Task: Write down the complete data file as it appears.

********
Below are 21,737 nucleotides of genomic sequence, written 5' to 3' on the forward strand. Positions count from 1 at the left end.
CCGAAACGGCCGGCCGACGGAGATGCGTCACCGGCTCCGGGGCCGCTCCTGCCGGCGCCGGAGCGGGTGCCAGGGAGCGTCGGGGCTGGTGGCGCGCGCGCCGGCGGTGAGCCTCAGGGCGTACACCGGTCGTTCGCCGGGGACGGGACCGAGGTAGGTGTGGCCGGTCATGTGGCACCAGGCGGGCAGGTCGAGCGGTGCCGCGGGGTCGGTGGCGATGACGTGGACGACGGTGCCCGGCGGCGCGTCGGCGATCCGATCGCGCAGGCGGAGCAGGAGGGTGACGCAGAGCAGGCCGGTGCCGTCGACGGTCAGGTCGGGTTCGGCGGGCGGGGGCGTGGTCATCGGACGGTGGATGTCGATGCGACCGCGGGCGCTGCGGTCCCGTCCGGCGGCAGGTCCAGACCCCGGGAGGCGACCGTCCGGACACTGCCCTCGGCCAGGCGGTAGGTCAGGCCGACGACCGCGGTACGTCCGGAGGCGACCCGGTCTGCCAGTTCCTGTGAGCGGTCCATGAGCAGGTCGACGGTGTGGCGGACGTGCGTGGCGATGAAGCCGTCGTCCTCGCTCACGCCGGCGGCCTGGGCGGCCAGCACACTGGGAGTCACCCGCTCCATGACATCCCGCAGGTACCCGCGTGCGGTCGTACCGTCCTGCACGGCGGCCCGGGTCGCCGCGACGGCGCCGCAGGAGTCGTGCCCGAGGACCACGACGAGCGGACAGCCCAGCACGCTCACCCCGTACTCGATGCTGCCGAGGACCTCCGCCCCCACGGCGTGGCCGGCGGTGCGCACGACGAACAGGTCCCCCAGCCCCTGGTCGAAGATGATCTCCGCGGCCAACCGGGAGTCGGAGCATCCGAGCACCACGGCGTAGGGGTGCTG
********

Below are 21,737 nucleotides of genomic sequence, written 5' to 3' on the forward strand. Positions count from 1 at the left end.
CCGAAACGGCCGGCCGACGGAGATGCGTCACCGGCTCCGGGGCCGCTCCTGCCGGCGCCGGAGCGGGTGCCAGGGAGCGTCGGGGCTGGTGGCGCGCGCGCCGGCGGTGAGCCTCAGGGCGTACACCGGTCGTTCGCCGGGGACGGGACCGAGGTAGGTGTGGCCGGTCATGTGGCACCAGGCGGGCAGGTCGAGCGGTGCCGCGGGGTCGGTGGCGATGACGTGGACGACGGTGCCCGGCGGCGCGTCGGCGATCCGATCGCGCAGGCGGAGCAGGAGGGTGACGCAGAGCAGGCCGGTGCCGTCGACGGTCAGGTCGGGTTCGGCGGGCGGGGGCGTGGTCATCGGACGGTGGATGTCGATGCGACCGCGGGCGCTGCGGTCCCGTCCGGCGGCAGGTCCAGACCCCGGGAGGCGACCGTCCGGACACTGCCCTCGGCCAGGCGGTAGGTCAGGCCGACGACCGCGGTACGTCCGGAGGCGACCCGGTCTGCCAGTTCCTGTGAGCGGTCCATGAGCAGGTCGACGGTGTGGCGGACGTGCGTGGCGATGAAGCCGTCGTCCTCGCTCACGCCGGCGGCCTGGGCGGCCAGCACACTGGGAGTCACCCGCTCCATGACATCCCGCAGGTACCCGCGTGCGGTCGTACCGTCCTGCACGGCGGCCCGGGTCGCCGCGACGGCGCCGCAGGAGTCGTGCCCGAGGACCACGACGAGCGGACAGCCCAGCACGCTCACCCCGTACTCGATGCTGCCGAGGACCTCCGCCCCCACGGCGTGGCCGGCGGTGCGCACGACGAACAGGTCCCCCAGCCCCTGGTCGAAGATGATCTCCGCGGCCAACCGGGAGTCGGAGCATCCGAGCACCACGGCGTAGGGGTGCTG